This paper describes different conceptions of the past presented in a retrospective analysis of organizational change. One day in 1993, an Australian subsidiary of a United States manufacturing organization introduced changes including product-based production teams, a three-shift factory operation, and employee redundancy packages. Eighteen months later, the teams were dissolved. In this paper, talk about change is interpreted through the concept of loss; loss as regret for what has been in the past, return to the past and loss of what might have been, loss as relief to move on to what can be in the future, and loss as release from constraints of the past. It is suggested that analysis of loss and absence can increase the complexity of representations of emotion in situations of organizational change, and that there are additional senses of loss which can supplement those associated with death and mourning. The association between loss and resistance is discussed, and a comparison is made between 'loss of' as a retrospective analytical frame and 'resistance to' as more prospective and modernist in orientation.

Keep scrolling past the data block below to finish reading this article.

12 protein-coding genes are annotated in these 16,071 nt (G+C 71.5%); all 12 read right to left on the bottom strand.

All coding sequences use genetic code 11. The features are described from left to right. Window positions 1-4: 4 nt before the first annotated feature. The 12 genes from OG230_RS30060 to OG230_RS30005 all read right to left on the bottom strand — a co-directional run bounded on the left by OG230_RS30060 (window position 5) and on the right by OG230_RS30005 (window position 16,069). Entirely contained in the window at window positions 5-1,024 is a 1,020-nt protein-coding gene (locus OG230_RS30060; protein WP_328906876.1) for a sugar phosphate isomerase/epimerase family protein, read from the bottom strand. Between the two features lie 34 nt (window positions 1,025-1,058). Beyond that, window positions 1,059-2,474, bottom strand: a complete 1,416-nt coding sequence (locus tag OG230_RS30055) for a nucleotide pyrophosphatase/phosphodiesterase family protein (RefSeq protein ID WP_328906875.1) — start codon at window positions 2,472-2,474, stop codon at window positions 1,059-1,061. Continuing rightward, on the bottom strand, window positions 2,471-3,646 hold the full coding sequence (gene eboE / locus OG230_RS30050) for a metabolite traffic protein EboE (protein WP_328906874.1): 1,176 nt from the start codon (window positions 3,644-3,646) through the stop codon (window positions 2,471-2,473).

- Organizational change
- Retrospective analysis